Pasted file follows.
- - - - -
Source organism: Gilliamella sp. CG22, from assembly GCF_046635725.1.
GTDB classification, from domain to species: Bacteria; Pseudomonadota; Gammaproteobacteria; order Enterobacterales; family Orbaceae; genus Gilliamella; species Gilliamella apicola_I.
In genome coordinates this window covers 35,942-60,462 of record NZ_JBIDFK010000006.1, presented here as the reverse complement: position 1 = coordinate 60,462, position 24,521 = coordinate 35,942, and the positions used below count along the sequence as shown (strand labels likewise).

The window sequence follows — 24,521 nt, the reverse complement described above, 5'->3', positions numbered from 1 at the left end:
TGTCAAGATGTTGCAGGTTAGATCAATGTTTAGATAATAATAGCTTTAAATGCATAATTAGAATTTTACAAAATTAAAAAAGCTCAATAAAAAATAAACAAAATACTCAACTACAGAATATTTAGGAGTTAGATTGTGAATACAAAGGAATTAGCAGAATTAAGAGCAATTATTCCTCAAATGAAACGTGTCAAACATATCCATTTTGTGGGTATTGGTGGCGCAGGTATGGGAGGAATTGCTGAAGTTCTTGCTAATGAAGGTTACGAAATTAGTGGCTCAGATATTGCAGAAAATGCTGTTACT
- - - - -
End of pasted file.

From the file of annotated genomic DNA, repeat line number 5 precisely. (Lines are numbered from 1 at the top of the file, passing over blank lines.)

TGTCAAGATGTTGCAGGTTAGATCAATGTTTAGATAATAATAGCTTTAAATGCATAATTAGAATTTTACAAAATTAAAAAAGCTCAATAAAAAATAAACAAAATACTCAACTACAGAATATTTAGGAGTTAGATTGTGAATACAAAGGAATTAGCAGAATTAAGAGCAATTATTCCTCAAATGAAACGTGTCAAACATATCCATTTTGTGGGTATTGGTGGCGCAGGTATGGGAGGAATTGCTGAAGTTCTTGCTAATGAAGGTTACGAAATTAGTGGCTCAGATATTGCAGAAAATGCTGTTACT